Bridging the Broadband Gap in Inner Cities
"A survey by the Information Technology & Innovation Foundation ranked the U.S. 15th on household broadband penetration, having slipped from fourth place in 2001, according to the Organization for Economic Cooperation & Development. (Denmark ranked No. 1.)
In a Dec. 6 speech, Obama called the current state of U.S. broadband access "unacceptable" and said plans to "renew our Information Superhighway" would be a priority of his Administration. To deliver, Obama will need to address the wide swaths of the U.S. that remain unconnected. In some places-most of them rural areas with low population density-people who are willing to pay for service can't get it because telecom providers can't justify the necessary investment.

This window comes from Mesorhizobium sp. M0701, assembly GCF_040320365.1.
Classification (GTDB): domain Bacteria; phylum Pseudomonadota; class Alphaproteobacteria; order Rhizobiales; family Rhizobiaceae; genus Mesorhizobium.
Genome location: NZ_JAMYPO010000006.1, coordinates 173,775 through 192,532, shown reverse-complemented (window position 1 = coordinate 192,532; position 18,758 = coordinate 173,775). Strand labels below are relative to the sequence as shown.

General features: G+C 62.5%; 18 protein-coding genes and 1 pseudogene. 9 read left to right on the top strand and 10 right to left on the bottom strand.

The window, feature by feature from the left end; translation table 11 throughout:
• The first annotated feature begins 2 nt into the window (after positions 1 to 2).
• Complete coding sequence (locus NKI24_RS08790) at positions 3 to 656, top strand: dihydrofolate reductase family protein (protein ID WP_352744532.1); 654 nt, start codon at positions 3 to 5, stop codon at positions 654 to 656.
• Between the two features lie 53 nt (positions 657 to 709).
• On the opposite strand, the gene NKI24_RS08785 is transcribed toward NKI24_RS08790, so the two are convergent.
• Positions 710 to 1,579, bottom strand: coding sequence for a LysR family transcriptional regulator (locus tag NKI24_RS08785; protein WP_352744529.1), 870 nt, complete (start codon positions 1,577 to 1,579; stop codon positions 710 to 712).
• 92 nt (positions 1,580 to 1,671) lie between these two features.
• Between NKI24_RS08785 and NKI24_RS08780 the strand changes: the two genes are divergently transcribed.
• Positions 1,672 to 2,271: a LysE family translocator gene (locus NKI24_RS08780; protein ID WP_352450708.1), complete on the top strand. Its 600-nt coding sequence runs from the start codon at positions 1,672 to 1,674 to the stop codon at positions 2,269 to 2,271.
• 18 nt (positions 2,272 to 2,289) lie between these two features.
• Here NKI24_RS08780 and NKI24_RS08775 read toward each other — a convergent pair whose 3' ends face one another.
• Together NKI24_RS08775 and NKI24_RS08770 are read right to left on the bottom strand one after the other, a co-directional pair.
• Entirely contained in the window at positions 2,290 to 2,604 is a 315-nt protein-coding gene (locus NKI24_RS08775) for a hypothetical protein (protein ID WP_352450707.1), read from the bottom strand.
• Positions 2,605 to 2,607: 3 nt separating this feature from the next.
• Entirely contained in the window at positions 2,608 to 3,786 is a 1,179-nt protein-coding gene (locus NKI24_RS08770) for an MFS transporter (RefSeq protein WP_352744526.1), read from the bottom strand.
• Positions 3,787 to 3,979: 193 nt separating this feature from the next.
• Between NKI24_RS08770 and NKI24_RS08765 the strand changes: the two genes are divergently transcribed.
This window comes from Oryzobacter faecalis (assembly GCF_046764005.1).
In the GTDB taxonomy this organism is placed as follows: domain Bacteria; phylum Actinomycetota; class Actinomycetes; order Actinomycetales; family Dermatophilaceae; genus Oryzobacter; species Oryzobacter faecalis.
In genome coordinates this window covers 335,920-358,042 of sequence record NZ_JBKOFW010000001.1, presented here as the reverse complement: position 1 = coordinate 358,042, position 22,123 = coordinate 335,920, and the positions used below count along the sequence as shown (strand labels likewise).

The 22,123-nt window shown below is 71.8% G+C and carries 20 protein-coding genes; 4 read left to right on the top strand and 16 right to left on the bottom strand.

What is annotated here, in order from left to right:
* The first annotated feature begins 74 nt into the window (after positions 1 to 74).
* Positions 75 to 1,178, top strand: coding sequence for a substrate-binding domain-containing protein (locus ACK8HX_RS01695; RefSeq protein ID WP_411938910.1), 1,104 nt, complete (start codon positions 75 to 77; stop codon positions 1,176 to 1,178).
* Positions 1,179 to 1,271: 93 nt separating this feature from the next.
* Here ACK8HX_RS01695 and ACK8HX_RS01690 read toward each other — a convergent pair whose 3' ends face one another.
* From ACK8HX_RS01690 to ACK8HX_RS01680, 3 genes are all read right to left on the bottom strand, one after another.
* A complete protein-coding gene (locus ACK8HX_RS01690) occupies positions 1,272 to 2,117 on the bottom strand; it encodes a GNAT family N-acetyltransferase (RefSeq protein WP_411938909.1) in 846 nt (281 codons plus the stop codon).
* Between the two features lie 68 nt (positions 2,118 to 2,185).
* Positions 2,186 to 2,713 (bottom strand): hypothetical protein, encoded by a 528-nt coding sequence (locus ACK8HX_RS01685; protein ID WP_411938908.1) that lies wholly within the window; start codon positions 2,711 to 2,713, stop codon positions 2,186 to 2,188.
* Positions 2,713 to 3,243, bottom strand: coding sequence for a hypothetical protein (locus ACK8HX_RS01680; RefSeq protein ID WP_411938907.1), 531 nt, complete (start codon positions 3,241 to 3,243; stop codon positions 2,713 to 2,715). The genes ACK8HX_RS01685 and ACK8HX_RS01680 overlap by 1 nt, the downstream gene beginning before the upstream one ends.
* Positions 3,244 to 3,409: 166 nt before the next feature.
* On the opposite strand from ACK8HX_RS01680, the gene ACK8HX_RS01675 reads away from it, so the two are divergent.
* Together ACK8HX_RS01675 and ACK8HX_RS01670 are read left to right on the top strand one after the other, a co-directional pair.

In the case of the urban poor, service may be readily available, but many families can't afford the $30 to $50 it costs each month to get broadband. Many also lack computers at home. Among households with an annual income of $50,000 or less-about half the country-only 35% have broadband service, according to Free Press, a technology advocacy group. Households with annual incomes above $50,000 are more than twice as likely to have broadband service. "